Monday, April 30, 2012

I'm sick at the moment with a chest bug. This is a pain, because it means I can do less, which hampers my recovery, and I feel crappy. It also illuminates for me something I have grown to suspect about stroke in general, or maybe just my stroke in particular.

A lot of people, from sufferers of stroke, to stroke doctors, nurses and physios have warned of the great tiredness that can come with stroke. Now, there's no doubt that in the first months of my recovery I tired very easily; anyone who came to Mt. Sinai and found me asleep in the middle of the day can attest to that. But I don't think that tiredness itself is symptomatic of the post-stroke experience.

Instead, I think that we sufferers of stroke are told that we'll get tired, we experience that overwhelming tiredness in the early days of recovery, and we then practice being tired. Our brains learn that being tired is an acceptable way to be, and it's pretty cool, because other people take care of stuff while we're snoozing. Being tired as a symptom of stroke is, in this case, pretty awesome, because most of the time "he had a stroke" is an adequate STFU to any question.

I'm left wondering, though, what's the biological cause of the tiredness? I mean, sure, when we're first recovering our brains take frequent times out to create new pathways, but six months later? Why would I be extra tired? The short answer is, "I'm not," but maybe that's peculiar to me, and there really is some reason why everyone else gets tired and sleeps more.

What I have found is that stroke is a sort of magnifier, but again that's not quite right. My response to emotional stimuli, for example, seems magnified, even in as trivial a case as really enjoying The Avengers movie. But that's more to do with the fact that my physical response is less muted, so my emotional response feels disproportionate for an adult. I'm actually pretty content with saying "adult with brain damage here" and enjoying a lot more bang for my exorbitant movie buck. Or at least, I shan't be working overly hard to recover from that particular change; I'm content adapting to it.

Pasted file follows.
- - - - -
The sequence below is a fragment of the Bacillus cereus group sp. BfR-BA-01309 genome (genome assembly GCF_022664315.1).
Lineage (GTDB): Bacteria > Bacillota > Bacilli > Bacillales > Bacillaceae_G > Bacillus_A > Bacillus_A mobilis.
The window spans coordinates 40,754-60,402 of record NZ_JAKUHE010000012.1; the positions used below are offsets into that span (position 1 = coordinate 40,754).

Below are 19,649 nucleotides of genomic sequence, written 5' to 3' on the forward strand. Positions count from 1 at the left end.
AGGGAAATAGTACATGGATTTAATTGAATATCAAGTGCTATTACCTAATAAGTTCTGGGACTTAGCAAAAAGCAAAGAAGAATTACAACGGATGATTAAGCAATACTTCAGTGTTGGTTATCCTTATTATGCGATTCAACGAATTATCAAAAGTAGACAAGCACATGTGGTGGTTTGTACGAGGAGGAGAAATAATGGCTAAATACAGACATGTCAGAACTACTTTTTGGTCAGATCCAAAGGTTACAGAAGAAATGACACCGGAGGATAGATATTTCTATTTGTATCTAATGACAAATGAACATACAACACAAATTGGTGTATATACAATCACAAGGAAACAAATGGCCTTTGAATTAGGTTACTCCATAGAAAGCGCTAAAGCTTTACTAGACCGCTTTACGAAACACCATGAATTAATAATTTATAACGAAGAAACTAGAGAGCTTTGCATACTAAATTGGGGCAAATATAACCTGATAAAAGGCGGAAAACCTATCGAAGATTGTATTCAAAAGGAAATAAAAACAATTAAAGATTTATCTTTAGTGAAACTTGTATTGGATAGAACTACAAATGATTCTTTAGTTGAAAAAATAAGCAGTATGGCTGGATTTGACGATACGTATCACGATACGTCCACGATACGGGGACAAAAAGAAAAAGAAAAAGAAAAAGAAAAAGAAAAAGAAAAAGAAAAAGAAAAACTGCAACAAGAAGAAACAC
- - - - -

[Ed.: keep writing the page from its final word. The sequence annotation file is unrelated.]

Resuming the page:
Ultimately, my experience is that I have little to no reserves. When I get tired, that's it, I'm done. This makes sense when you accept that I lost a few c.c.s of highly optimized motor control brain matter, and now the rest of my brain is having to pick up the slack. Unfamiliar parts of my brain are working to learn how to interpret signals and send meaningful responses to the bits of me that have been walking, seeing with binocular vision and being a face for forty odd years. My brain is still at it, it hasn't even finished just figuring that stuff out yet, let alone started to optimize it so that there's some left over capacity for me to draw on.

If this seems incomprehensible or far-fetched, let me put it to you that I now have a visceral understanding of why a child who's just become a toddler will rocket around, then keel over and fall asleep. Just the act of walking right as well as getting where I want to go can be exhausting. Or it was, it's getting easier with every passing day, because I'm working hard at the exercise I do.

Which brings me back to being sick, which is annoying because, although it's exactly the same as when you get sick, it seems to affect me more, because unlike you, I don't have anything to draw on in reserve. Of course you could just as easily have depleted your reserves burning the candle at both ends, but for me it means that I shan't get up tomorrow morning to go see the Queen toddle around Sherborne and I'll be asleep in about 20 minutes' time.

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